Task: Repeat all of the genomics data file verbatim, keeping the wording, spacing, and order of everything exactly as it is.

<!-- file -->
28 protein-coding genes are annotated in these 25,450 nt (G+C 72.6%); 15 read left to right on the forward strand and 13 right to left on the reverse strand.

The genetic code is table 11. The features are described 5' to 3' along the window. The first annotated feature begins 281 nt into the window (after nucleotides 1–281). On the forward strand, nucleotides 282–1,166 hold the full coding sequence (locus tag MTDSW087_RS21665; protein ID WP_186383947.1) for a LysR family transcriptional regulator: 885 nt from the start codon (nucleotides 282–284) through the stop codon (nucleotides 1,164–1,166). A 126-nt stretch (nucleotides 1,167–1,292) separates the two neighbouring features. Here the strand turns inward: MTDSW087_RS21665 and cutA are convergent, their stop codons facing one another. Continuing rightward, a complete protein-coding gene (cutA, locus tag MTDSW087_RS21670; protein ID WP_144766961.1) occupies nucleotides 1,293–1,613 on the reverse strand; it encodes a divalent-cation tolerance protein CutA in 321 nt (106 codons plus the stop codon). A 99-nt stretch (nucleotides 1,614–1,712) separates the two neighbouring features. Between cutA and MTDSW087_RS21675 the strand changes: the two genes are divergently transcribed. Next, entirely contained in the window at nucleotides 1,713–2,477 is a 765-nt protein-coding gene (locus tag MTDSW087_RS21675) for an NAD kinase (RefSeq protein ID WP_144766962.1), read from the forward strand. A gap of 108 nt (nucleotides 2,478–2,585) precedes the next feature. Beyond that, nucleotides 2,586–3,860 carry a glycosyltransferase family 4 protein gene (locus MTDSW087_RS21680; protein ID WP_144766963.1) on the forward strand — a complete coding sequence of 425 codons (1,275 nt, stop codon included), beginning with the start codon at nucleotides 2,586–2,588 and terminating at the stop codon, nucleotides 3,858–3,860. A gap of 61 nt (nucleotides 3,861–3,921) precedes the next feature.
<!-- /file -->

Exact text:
28 protein-coding genes are annotated in these 25,450 nt (G+C 72.6%); 15 read left to right on the forward strand and 13 right to left on the reverse strand.

The genetic code is table 11. The features are described 5' to 3' along the window. The first annotated feature begins 281 nt into the window (after nucleotides 1–281). On the forward strand, nucleotides 282–1,166 hold the full coding sequence (locus tag MTDSW087_RS21665; protein ID WP_186383947.1) for a LysR family transcriptional regulator: 885 nt from the start codon (nucleotides 282–284) through the stop codon (nucleotides 1,164–1,166). A 126-nt stretch (nucleotides 1,167–1,292) separates the two neighbouring features. Here the strand turns inward: MTDSW087_RS21665 and cutA are convergent, their stop codons facing one another. Continuing rightward, a complete protein-coding gene (cutA, locus tag MTDSW087_RS21670; protein ID WP_144766961.1) occupies nucleotides 1,293–1,613 on the reverse strand; it encodes a divalent-cation tolerance protein CutA in 321 nt (106 codons plus the stop codon). A 99-nt stretch (nucleotides 1,614–1,712) separates the two neighbouring features. Between cutA and MTDSW087_RS21675 the strand changes: the two genes are divergently transcribed. Next, entirely contained in the window at nucleotides 1,713–2,477 is a 765-nt protein-coding gene (locus tag MTDSW087_RS21675) for an NAD kinase (RefSeq protein ID WP_144766962.1), read from the forward strand. A gap of 108 nt (nucleotides 2,478–2,585) precedes the next feature. Beyond that, nucleotides 2,586–3,860 carry a glycosyltransferase family 4 protein gene (locus MTDSW087_RS21680; protein ID WP_144766963.1) on the forward strand — a complete coding sequence of 425 codons (1,275 nt, stop codon included), beginning with the start codon at nucleotides 2,586–2,588 and terminating at the stop codon, nucleotides 3,858–3,860. A gap of 61 nt (nucleotides 3,861–3,921) precedes the next feature.